As all authors and peoples do, Moses and the Jews used figures of speech. Some of the Bible’s figures of speech are euphemisms that promote modesty. For example, instead of saying that Adam had sexual intercourse with Eve, the Bible more politely says that “Adam knew Eve his wife, and she conceived” (Gen. 4:1). And Moses writes, “the man who lies with” rather than using the modern and more crude phrase, “has sex with.” The reader who misses these common figures of speech will misunderstand the plain meaning of various passages.
Moses wrote the first five books of the Bible. And God, through Moses, used the same decency when describing other physical relations. For example, when prohibiting incest in the Mosaic Law, rather than saying a man shall not have intercourse with his mother, Moses wrote that he shall not “uncover his father’s nakedness.”
The man who lies with his father’s wife has uncovered his father’s nakedness… Lev. 20:11
When Moses also wrote that Ham saw his father’s nakedness, that was a respectful (and appreciated) way of reporting that he copulated with his mother. See how frequently Moses and the Scriptures use this Hebrew figure of speech:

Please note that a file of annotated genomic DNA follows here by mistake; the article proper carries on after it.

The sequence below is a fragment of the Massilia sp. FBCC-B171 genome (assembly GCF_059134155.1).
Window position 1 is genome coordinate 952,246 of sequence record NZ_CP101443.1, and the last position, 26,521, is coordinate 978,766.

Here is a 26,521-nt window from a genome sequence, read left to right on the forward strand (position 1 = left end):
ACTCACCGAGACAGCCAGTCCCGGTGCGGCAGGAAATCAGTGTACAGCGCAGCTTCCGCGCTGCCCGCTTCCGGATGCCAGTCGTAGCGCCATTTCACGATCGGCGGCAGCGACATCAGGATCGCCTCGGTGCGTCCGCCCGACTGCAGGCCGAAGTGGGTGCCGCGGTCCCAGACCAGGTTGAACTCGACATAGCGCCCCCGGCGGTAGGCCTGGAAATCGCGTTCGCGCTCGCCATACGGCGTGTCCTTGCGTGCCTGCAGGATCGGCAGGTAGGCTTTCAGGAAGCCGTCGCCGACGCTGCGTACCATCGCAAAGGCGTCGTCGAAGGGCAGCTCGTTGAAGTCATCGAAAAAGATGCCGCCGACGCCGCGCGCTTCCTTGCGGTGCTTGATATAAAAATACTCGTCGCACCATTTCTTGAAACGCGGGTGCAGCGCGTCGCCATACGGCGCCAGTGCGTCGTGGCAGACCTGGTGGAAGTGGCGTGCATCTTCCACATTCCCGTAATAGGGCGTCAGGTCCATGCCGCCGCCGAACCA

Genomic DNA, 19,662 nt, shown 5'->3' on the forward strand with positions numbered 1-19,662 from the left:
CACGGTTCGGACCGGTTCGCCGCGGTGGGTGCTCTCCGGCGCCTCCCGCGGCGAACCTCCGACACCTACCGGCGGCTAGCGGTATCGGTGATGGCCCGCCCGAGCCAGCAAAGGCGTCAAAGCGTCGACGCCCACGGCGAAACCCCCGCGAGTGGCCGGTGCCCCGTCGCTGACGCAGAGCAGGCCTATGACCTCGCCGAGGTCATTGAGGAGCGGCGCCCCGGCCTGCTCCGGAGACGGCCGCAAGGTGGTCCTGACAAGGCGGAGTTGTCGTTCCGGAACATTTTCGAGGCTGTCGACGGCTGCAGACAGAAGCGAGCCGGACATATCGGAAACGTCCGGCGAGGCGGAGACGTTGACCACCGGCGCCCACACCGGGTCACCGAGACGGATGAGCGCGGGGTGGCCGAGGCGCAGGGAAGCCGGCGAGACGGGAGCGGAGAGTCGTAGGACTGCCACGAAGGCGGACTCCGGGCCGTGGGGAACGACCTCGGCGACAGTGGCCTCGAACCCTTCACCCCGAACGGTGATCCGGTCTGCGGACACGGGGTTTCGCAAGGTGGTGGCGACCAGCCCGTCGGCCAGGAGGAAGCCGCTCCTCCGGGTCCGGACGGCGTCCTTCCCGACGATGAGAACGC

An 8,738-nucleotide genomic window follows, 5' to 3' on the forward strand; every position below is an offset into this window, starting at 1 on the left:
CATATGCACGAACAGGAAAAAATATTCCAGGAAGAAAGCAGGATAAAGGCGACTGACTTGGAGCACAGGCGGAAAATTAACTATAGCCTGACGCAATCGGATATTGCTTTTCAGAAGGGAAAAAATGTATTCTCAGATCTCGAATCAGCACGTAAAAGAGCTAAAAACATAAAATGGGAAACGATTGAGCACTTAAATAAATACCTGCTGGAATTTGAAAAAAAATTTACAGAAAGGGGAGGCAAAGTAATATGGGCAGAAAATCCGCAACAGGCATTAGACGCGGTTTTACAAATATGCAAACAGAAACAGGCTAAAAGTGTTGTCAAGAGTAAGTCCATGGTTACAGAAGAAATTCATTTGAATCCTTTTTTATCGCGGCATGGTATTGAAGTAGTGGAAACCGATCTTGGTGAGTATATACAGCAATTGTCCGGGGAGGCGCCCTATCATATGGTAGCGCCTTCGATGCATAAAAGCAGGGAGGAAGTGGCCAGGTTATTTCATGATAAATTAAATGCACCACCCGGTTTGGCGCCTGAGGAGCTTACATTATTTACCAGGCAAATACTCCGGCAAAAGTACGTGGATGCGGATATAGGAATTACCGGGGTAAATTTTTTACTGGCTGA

‘If a man lies with his uncle’s wife, he has uncovered his uncle’s nakedness. …If a man takes his brother’s wife… He has uncovered his brother’s nakedness.’ Lev. 20:20-21
Committing incest with any female “near of kin” can be described as “uncovering his nakedness” (Lev. 18:6), referring to the appropriate male relative, including the nakedness of your father (with your mother, Lev. 18:7), or your sister, granddaughter, stepsister, aunt, daughter-in-law and sister-in-law (Lev. 18:9-15).
Of course, this can also be described in more literal terms as uncovering the woman’s nakedness, but it can also be referred to, idiomatically, as referring to the husband’s, father’s, brother’s, uncle’s, or son’s nakedness. Her nakedness can equal his nakedness because, as Paul writes, your body is “not your own” (1 Cor. 6:19), and from this perspective, your mother’s body belongs to your father. Thus: